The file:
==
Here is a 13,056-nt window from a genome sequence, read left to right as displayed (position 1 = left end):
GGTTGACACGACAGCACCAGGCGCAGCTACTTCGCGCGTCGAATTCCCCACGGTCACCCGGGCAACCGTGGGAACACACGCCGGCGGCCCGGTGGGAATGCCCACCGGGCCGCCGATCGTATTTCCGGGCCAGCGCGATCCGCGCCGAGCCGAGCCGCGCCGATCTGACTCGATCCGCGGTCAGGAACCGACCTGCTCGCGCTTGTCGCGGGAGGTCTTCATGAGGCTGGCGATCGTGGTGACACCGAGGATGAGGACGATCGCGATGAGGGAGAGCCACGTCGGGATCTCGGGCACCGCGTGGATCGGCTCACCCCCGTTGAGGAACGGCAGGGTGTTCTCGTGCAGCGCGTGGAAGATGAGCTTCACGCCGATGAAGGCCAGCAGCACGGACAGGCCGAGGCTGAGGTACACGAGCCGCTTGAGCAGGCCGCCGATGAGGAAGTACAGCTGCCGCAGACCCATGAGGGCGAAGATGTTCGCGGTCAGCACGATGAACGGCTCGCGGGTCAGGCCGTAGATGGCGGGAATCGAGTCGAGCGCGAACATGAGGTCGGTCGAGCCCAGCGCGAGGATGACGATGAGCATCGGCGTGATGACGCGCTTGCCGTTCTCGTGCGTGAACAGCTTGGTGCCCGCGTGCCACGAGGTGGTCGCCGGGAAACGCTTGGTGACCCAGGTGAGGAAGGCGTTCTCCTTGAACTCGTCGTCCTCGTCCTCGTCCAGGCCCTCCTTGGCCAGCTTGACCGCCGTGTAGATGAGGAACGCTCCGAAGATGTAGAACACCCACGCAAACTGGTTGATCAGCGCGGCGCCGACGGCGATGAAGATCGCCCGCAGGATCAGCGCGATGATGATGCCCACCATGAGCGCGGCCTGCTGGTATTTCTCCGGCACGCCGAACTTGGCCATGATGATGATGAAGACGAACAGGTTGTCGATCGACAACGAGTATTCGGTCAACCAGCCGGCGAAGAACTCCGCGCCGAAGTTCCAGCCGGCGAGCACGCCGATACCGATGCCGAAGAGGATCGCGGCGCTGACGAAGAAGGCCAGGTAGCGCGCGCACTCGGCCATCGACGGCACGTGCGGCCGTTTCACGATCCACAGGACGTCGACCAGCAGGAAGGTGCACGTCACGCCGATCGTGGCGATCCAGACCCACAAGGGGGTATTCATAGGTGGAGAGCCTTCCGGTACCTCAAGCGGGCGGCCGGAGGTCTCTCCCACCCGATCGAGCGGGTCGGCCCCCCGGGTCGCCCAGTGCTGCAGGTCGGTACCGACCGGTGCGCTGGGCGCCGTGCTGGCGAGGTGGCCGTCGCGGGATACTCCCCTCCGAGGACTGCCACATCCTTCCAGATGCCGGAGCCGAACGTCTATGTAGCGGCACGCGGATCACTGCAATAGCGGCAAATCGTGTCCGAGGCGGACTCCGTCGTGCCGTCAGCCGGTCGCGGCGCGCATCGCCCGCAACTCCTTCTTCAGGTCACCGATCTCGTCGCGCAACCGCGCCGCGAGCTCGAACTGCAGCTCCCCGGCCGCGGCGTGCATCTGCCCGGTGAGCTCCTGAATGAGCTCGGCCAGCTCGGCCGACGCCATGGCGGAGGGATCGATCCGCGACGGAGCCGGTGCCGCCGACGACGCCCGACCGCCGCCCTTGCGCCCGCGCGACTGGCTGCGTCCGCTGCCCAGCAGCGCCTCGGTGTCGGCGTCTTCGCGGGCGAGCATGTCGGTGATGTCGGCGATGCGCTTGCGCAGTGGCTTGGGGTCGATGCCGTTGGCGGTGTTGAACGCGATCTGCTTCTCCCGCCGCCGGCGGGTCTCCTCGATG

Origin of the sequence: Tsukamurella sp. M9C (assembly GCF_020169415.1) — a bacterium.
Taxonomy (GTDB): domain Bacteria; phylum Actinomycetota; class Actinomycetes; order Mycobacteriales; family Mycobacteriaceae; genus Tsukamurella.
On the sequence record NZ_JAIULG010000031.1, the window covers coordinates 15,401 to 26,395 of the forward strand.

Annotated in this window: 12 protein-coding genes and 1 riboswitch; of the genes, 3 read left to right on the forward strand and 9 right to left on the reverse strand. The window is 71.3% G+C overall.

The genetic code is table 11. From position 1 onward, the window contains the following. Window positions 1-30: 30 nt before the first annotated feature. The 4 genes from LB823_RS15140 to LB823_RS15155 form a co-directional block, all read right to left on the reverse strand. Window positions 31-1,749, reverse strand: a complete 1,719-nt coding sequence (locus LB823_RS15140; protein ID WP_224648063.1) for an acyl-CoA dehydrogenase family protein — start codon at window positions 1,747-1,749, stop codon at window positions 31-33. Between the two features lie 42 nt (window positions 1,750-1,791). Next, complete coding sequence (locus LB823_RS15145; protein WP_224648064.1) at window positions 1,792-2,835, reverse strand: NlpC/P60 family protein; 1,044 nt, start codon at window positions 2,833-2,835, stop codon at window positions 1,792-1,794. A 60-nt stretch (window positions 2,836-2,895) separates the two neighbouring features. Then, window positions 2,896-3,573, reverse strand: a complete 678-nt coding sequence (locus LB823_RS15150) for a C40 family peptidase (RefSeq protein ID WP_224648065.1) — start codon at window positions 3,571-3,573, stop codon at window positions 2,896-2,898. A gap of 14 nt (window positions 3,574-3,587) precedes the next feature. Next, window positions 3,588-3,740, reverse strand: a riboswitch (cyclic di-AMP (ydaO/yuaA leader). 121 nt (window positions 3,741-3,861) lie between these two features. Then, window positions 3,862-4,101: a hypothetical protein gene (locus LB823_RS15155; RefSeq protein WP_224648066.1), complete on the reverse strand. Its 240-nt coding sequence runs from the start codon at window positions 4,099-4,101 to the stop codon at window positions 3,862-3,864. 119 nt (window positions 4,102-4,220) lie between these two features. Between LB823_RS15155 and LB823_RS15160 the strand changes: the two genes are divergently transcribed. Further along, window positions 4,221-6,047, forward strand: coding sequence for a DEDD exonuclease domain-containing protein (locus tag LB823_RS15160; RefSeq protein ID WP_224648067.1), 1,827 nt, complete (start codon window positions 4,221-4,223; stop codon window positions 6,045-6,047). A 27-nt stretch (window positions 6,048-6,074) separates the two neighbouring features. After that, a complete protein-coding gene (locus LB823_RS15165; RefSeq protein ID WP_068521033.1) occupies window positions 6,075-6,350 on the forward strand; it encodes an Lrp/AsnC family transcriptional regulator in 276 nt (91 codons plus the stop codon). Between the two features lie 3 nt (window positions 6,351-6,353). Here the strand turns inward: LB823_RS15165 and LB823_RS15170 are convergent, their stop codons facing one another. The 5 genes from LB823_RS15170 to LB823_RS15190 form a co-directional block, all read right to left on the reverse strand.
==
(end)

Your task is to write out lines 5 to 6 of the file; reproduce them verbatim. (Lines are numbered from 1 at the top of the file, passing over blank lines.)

On the sequence record NZ_JAIULG010000031.1, the window covers coordinates 15,401 to 26,395 of the forward strand.

Annotated in this window: 12 protein-coding genes and 1 riboswitch; of the genes, 3 read left to right on the forward strand and 9 right to left on the reverse strand. The window is 71.3% G+C overall.